176 pages | 6 x 9
Cloth 1993 | ISBN 9780812231946 | $79.95s | Outside the Americas £64.00
Ebook 2016 | ISBN 9781512804676 | Buy from Combined Academic Publishers £64.00
An Anniversary Collection volume
The active role of women in the labor force is not limited to recent decades, or even to the last century. As William Chester Jordan amply demonstrates in Women and Credit in Pre-Industrial and Developing Societies, women in premodern times played an integral part both as a source of labor and as participants in lending and borrowing. In this wide-ranging and provocative study, the author assesses the overall significance of women's work in medieval and early modern Europe, and in colonial and postcolonial societies.
While earlier studies have concentrated on women in agriculture or craftwork, Jordan investigates consumption lending and borrowing among women in the European Middle Ages, female investment in early modern Europe, and, in a final section, the role of African and Caribbean marketwomen and their provision of and access to credit. By viewing the historical situation, Jordan sheds light on contemporary concerns about commercialization, the transformation of rural society, and industrialization. He provides a historical and comparative context for some of the current issues that plague the twentieth-century female work force. By understanding the role of gender in such an important aspect of traditional life as credit relationships, Jordan advances an ongoing reexamination of the issue in general.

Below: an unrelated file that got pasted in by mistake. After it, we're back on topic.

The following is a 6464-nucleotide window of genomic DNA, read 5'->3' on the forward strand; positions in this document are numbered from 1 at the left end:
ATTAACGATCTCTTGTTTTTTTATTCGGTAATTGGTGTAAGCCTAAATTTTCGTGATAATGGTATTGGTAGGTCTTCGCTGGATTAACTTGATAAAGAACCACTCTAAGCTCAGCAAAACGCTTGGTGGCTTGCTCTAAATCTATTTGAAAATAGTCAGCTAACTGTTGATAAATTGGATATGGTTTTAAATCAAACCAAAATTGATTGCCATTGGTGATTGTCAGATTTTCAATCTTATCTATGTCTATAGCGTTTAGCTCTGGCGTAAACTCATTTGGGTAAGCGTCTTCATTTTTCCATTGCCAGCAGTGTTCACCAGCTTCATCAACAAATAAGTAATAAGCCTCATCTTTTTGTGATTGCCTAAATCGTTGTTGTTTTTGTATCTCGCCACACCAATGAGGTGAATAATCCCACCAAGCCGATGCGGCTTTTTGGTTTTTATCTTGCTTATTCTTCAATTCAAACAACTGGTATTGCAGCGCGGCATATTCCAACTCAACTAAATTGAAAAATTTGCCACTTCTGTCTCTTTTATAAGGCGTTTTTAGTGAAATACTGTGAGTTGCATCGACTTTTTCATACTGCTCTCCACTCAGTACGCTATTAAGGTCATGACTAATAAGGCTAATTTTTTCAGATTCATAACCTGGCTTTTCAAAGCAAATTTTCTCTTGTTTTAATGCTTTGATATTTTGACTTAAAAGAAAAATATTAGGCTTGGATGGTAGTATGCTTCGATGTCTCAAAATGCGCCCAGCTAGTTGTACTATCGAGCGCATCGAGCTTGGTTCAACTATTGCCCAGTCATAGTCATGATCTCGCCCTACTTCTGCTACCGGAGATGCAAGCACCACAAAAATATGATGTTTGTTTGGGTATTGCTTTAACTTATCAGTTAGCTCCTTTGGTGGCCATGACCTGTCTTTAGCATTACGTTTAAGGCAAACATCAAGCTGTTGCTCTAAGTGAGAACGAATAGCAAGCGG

This work will be of interest to students and scholars of medieval and early modern European, African, and Caribbean history; anthropology; and women's studies.
William Chester Jordan is Dayton-Stockton Professor of History at Princeton University.